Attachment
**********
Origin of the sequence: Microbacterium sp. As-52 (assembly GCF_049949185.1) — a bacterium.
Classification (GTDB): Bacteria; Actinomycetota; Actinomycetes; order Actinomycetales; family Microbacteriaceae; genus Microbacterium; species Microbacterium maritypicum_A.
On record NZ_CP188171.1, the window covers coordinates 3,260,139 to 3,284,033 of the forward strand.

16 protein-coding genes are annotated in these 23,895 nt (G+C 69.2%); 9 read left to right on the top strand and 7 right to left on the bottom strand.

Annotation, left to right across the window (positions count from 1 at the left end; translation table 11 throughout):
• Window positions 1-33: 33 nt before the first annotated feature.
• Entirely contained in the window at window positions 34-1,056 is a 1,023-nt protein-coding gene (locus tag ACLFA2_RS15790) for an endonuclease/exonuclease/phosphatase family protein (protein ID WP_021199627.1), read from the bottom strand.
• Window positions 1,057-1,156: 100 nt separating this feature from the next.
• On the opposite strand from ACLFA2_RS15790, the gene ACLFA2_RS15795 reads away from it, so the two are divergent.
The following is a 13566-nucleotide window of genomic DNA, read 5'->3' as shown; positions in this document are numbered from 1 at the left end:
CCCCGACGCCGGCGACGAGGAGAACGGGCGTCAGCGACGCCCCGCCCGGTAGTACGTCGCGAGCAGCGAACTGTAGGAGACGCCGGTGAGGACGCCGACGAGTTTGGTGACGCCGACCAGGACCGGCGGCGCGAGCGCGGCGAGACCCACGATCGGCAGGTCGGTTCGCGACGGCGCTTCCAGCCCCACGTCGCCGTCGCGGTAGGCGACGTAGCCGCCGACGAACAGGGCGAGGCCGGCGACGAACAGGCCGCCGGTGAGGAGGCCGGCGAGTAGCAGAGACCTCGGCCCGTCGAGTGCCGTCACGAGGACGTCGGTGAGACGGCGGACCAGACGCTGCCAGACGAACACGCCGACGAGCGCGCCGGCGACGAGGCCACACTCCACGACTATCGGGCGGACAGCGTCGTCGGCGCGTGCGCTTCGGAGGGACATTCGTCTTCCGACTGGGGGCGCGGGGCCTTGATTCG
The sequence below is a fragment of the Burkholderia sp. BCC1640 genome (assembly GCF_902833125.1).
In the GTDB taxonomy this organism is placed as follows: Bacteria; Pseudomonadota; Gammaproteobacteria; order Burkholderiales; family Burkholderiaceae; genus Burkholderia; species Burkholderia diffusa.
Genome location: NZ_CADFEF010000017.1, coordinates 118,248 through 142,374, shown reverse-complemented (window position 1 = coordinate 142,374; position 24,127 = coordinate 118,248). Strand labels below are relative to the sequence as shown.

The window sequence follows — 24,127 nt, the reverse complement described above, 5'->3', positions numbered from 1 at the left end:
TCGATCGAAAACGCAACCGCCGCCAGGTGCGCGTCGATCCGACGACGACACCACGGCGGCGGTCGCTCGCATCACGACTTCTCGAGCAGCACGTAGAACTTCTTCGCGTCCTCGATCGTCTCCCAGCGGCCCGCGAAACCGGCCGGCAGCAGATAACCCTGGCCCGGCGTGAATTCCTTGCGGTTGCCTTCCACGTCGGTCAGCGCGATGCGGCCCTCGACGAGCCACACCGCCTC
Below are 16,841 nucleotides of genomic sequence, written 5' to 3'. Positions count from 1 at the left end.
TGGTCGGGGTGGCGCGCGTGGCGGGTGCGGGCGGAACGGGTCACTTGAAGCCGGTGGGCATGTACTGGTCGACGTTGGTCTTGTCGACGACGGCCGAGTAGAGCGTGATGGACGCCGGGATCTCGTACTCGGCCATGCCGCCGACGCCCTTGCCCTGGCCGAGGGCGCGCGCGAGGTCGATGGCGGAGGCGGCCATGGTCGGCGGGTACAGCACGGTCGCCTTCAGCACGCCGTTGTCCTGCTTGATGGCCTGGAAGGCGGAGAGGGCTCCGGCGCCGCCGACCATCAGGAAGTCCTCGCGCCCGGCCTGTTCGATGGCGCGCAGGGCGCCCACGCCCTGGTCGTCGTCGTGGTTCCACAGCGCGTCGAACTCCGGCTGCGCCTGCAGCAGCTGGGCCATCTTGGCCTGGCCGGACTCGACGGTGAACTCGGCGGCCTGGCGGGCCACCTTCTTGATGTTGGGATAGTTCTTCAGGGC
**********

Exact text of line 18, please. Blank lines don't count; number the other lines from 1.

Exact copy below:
TGGTCGGGGTGGCGCGCGTGGCGGGTGCGGGCGGAACGGGTCACTTGAAGCCGGTGGGCATGTACTGGTCGACGTTGGTCTTGTCGACGACGGCCGAGTAGAGCGTGATGGACGCCGGGATCTCGTACTCGGCCATGCCGCCGACGCCCTTGCCCTGGCCGAGGGCGCGCGCGAGGTCGATGGCGGAGGCGGCCATGGTCGGCGGGTACAGCACGGTCGCCTTCAGCACGCCGTTGTCCTGCTTGATGGCCTGGAAGGCGGAGAGGGCTCCGGCGCCGCCGACCATCAGGAAGTCCTCGCGCCCGGCCTGTTCGATGGCGCGCAGGGCGCCCACGCCCTGGTCGTCGTCGTGGTTCCACAGCGCGTCGAACTCCGGCTGCGCCTGCAGCAGCTGGGCCATCTTGGCCTGGCCGGACTCGACGGTGAACTCGGCGGCCTGGCGGGCCACCTTCTTGATGTTGGGATAGTTCTTCAGGGC